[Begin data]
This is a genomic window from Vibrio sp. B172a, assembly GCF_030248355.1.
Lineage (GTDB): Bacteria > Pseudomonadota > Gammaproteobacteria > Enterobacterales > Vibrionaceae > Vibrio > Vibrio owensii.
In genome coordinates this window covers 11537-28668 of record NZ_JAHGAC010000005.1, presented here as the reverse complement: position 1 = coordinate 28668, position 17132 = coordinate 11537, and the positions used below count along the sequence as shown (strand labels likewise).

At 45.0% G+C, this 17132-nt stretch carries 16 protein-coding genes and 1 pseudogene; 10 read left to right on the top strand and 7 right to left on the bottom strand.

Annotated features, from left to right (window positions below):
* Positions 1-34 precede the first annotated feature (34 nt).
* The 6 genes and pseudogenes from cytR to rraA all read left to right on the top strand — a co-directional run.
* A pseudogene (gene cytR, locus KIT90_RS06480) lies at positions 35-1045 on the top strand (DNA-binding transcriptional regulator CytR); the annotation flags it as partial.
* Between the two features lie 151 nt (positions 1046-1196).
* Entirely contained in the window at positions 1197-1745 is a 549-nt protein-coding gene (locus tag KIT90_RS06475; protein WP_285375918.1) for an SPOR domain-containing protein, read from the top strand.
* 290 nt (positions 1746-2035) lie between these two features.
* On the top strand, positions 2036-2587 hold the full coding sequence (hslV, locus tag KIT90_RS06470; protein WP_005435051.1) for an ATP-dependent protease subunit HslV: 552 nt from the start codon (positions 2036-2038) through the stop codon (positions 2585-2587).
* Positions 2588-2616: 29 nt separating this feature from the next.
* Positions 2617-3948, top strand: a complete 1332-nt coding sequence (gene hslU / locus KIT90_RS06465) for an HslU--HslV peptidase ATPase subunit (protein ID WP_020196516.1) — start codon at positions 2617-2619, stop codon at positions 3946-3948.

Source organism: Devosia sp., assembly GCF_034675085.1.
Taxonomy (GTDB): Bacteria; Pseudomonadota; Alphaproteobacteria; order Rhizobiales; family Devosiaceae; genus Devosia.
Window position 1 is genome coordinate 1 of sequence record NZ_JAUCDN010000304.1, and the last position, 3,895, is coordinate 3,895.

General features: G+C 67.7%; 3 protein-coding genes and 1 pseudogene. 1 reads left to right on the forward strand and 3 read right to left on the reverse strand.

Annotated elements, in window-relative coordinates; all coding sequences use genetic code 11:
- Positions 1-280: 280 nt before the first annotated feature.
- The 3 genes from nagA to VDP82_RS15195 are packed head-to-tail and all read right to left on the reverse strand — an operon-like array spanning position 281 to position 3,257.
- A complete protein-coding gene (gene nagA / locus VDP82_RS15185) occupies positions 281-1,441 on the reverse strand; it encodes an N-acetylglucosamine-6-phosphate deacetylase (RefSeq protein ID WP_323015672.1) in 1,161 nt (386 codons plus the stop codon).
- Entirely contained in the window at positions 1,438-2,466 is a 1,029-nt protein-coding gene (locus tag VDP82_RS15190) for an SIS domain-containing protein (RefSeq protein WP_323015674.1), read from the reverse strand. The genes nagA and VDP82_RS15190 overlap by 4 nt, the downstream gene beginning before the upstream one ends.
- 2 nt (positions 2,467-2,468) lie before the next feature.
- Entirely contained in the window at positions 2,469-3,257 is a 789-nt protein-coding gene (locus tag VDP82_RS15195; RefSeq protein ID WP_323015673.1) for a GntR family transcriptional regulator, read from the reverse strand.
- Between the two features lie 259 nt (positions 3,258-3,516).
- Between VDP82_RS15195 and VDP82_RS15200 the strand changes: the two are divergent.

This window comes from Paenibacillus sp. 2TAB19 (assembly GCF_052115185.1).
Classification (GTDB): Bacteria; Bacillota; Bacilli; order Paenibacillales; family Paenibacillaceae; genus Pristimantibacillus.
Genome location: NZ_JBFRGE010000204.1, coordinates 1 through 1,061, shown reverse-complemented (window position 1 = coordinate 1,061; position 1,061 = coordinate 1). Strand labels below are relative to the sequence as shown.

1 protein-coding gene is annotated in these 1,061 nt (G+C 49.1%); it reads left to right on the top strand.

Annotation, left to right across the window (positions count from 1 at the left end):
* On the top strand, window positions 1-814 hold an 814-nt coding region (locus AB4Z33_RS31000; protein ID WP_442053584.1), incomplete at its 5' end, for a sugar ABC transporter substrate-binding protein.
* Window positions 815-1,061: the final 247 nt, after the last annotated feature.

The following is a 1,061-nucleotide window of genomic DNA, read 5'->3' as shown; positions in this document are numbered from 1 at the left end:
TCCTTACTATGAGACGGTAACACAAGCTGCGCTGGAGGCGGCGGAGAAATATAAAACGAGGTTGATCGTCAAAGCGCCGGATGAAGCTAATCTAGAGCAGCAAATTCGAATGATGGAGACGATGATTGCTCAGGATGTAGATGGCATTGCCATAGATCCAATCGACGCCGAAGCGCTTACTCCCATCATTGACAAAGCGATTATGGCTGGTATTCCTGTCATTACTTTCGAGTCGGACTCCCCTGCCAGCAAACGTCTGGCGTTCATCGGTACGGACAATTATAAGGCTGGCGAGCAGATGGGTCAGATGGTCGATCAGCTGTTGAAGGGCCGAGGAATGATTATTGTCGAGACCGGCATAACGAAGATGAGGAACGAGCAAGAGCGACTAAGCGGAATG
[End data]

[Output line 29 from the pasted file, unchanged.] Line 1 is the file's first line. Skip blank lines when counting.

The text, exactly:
Classification (GTDB): Bacteria; Bacillota; Bacilli; order Paenibacillales; family Paenibacillaceae; genus Pristimantibacillus.